By Ambassador Daniel Sepulveda, Deputy Assistant Secretary and U.S. Coordinator for International Communications and Information Policy, U.S. Department of State


Lawrence E. Strickling, Assistant Secretary for Communications and Information and Administrator , National Telecommunications and Information Administration (NTIA), U.S. Department of Commerce


The U.S. government, working through the National Telecommunications and Information Administration (NTIA), has played a critical role in the stewardship of the Internet’s Domain Name System (DNS).  But now is the time to transition that role, based on the success and maturation of the multistakeholder system, and in response to demands from around the world.  And we have to decide: Do we fully embrace the original vision of the Internet’s founders and truly commit ourselves to the multistakeholder system that they helped establish?  Or do we tell the world that one single government, our government, must maintain its singular contractual oversight over these vital functions?  We are choosing to put our faith in the multistakeholder system, knowing that the Internet’s future direction is best led by the people who helped make it what it is today --  innovators, entrepreneurs, activists, and users who together provide its incalculable economic and social value.

Since our announcement, some critics have claimed that this move opens the door for certain authoritarian states to somehow seize control of the Internet, blocking free speech and inhibiting a multitude of legitimate activity.  Nothing could be further from the truth.  Our transition announcement asks the Internet Corporation for Assigned Names and Numbers (ICANN) to convene a multistakeholder process to develop a community-supported proposal for transitioning the U.S. government’s role.   ICANN will work collaboratively with the directly affected parties, including the Internet Engineering Task Force (IETF), the Internet Architecture Board (IAB), the Internet Society (ISOC), the Regional Internet Registries (RIRs), top level domain name operators, VeriSign, and other interested global stakeholders.  In developing this proposal, the Internet community will finally fully own and perform these functions; we are thereby taking stewardship by any government or group of governments off the table.  Given the remarkable success that the Internet has become through the efforts of these and other stakeholders, we are confident that the fiercely devoted Internet community will serve as appropriate stewards of these functions, and we and like-minded governments will defend their right and ability to do so.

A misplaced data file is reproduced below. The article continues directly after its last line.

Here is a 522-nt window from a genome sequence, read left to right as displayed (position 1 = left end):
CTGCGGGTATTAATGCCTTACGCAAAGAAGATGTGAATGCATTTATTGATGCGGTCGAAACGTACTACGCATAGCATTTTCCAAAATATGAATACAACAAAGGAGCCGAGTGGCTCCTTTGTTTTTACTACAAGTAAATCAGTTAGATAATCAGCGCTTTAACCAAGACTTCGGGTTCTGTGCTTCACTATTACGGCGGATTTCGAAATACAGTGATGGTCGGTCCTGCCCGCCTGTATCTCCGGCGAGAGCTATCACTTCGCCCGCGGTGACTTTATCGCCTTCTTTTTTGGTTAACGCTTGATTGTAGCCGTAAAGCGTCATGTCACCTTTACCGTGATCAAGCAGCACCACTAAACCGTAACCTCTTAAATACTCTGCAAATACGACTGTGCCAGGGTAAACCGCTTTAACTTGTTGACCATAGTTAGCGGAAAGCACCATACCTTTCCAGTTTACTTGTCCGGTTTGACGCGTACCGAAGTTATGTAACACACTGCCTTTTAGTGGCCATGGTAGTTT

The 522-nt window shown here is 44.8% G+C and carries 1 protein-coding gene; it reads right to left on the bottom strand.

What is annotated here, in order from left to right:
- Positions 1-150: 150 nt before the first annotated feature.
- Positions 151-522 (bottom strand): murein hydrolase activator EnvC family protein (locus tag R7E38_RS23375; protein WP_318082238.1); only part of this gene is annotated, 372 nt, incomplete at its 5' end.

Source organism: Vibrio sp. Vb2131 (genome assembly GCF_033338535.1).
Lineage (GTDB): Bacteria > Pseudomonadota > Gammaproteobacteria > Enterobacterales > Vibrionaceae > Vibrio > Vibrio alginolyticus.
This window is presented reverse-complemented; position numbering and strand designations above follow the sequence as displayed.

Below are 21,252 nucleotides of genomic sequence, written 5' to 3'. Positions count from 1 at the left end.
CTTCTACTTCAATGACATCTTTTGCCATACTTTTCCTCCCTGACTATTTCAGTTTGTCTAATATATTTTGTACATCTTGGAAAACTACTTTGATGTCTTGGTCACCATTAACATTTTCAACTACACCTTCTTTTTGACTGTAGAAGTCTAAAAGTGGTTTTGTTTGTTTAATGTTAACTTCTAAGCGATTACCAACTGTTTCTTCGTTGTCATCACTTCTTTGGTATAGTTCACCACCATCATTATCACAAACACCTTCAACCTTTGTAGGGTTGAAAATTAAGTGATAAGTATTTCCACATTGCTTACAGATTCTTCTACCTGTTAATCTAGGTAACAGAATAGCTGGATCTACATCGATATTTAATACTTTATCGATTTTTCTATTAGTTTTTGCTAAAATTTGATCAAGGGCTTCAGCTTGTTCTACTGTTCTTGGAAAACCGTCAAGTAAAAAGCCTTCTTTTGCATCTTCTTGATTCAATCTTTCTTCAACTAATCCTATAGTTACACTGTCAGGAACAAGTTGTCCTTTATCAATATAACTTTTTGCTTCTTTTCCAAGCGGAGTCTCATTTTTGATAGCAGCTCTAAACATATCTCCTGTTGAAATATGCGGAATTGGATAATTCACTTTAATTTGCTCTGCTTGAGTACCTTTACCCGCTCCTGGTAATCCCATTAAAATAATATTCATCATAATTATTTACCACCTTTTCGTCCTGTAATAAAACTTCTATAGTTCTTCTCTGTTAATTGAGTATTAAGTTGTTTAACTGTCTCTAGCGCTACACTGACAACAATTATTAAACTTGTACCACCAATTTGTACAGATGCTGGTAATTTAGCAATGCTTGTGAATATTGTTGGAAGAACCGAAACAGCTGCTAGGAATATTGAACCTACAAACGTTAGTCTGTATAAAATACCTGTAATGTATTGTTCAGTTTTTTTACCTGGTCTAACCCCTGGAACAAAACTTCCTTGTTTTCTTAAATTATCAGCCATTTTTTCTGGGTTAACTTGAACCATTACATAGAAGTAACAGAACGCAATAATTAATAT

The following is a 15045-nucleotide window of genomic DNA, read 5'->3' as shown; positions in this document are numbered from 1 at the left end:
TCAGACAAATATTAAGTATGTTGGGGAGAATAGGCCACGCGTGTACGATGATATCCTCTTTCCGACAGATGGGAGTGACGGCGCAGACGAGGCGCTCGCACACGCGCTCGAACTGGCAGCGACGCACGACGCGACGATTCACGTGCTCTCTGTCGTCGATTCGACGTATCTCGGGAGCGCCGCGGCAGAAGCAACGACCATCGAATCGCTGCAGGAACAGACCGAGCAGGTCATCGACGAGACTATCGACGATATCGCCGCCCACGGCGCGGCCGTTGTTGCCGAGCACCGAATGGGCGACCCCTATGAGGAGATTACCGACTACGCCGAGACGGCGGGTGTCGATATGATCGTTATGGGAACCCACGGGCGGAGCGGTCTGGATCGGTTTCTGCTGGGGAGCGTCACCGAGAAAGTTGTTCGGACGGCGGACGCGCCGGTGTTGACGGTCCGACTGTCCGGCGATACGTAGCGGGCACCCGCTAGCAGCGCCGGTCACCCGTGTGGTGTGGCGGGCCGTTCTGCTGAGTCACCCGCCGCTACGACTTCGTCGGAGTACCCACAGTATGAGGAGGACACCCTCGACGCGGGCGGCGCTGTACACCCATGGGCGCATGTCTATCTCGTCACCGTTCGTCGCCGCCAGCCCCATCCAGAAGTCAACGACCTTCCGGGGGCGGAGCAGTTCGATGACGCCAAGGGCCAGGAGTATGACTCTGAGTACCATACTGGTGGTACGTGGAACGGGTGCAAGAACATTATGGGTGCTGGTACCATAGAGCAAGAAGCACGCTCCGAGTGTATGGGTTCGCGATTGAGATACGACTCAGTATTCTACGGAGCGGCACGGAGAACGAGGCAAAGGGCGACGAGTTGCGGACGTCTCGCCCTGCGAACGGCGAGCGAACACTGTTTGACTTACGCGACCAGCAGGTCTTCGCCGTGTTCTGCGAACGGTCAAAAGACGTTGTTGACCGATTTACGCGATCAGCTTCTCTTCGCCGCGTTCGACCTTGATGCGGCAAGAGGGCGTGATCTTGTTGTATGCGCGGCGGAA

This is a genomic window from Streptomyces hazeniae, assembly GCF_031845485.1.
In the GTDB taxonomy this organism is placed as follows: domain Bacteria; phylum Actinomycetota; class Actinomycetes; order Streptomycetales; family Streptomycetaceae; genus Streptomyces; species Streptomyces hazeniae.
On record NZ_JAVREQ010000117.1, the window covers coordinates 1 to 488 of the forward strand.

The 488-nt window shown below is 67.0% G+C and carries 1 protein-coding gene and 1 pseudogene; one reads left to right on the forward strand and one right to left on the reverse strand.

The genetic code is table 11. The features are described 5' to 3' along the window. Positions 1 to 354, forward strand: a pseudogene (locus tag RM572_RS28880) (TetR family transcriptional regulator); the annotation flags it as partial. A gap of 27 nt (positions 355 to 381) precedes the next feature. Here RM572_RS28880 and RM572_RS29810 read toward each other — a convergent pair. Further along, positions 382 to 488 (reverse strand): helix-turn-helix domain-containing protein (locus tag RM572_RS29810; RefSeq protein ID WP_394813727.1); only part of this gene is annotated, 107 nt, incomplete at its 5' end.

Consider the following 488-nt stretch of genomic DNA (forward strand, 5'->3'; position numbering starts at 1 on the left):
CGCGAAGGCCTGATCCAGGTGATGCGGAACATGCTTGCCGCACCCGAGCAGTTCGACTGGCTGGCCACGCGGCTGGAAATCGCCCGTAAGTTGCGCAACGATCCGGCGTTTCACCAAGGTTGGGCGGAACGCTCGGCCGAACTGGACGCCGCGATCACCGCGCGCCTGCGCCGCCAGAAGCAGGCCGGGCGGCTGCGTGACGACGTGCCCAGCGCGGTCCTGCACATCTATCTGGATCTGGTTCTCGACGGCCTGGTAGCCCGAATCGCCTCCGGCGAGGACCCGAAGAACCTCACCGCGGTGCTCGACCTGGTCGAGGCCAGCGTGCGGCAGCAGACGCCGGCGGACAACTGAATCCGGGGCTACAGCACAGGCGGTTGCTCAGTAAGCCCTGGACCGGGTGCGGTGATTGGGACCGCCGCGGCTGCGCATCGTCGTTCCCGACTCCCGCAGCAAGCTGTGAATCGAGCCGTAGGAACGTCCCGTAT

As the demands for Internet connectivity and communication have grown, the natural pressure for participation and equity in the system’s governance from the world’s community of Internet users, network operators, entrepreneurs, and activists has also grown.  And in response, the Internet’s multistakeholder governance institutions have matured and grown in inclusiveness.  In particular, ICANN has globalized its board and opened offices in parts of the world that still are not fully connected to the Internet.   It has created new processes to incorporate the voices of governments along with a full range of other key stakeholders including industry, technical groups, public interest organizations and others.  And it has demonstrated that it can effectively act as a convener of the global Internet community to propose a path forward.

The U.S. government has been a good steward via its IANA (Internet Assigned Numbers Authority) contract with ICANN.  We are proud of that work.  But it is time to let others step forward and let the Internet community develop a proposal for the next phase of the management of these functions. Enabling them to operate more independently from us will help insure that it remains independent from centralized governmental control altogether.